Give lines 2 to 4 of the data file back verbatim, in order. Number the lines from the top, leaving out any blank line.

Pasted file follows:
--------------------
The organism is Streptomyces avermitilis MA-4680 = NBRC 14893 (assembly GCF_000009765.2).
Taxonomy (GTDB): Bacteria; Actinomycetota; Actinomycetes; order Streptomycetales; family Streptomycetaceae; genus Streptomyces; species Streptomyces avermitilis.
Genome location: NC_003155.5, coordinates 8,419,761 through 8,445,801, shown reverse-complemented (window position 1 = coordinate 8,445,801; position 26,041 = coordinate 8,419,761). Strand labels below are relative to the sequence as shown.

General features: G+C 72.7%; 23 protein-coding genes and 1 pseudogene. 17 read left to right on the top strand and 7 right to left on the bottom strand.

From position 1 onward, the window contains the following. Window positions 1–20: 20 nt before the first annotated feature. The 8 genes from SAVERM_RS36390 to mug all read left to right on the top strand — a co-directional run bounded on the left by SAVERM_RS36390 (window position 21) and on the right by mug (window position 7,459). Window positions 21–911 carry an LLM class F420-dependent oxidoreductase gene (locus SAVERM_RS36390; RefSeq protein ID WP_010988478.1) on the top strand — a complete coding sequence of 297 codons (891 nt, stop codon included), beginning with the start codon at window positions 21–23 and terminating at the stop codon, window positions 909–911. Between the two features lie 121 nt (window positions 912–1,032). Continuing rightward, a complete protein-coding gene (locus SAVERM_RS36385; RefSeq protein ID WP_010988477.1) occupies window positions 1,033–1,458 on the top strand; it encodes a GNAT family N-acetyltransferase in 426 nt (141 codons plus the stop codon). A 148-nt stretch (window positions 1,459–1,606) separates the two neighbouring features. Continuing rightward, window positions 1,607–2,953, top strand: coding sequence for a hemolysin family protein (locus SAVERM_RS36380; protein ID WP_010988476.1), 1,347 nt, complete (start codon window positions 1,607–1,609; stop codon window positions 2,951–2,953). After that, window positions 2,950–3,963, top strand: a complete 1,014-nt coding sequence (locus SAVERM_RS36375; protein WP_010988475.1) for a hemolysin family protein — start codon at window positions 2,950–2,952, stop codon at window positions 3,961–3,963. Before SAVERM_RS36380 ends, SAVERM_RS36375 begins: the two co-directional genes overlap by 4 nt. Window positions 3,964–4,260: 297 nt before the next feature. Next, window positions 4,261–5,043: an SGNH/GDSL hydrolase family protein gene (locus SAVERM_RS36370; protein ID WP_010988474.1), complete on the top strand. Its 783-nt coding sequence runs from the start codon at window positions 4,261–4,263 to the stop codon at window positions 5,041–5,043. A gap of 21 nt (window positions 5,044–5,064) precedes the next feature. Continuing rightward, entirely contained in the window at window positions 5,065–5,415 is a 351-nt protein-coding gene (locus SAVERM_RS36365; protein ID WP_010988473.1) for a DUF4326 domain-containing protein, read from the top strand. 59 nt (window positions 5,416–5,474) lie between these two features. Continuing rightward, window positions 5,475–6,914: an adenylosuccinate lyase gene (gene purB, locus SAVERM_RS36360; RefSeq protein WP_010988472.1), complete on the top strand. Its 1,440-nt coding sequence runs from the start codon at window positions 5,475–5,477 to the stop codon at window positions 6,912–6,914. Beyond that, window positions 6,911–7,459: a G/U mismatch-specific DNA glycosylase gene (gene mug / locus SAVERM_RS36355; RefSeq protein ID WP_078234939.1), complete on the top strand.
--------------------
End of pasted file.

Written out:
Taxonomy (GTDB): Bacteria; Actinomycetota; Actinomycetes; order Streptomycetales; family Streptomycetaceae; genus Streptomyces; species Streptomyces avermitilis.
Genome location: NC_003155.5, coordinates 8,419,761 through 8,445,801, shown reverse-complemented (window position 1 = coordinate 8,445,801; position 26,041 = coordinate 8,419,761). Strand labels below are relative to the sequence as shown.

General features: G+C 72.7%; 23 protein-coding genes and 1 pseudogene. 17 read left to right on the top strand and 7 right to left on the bottom strand.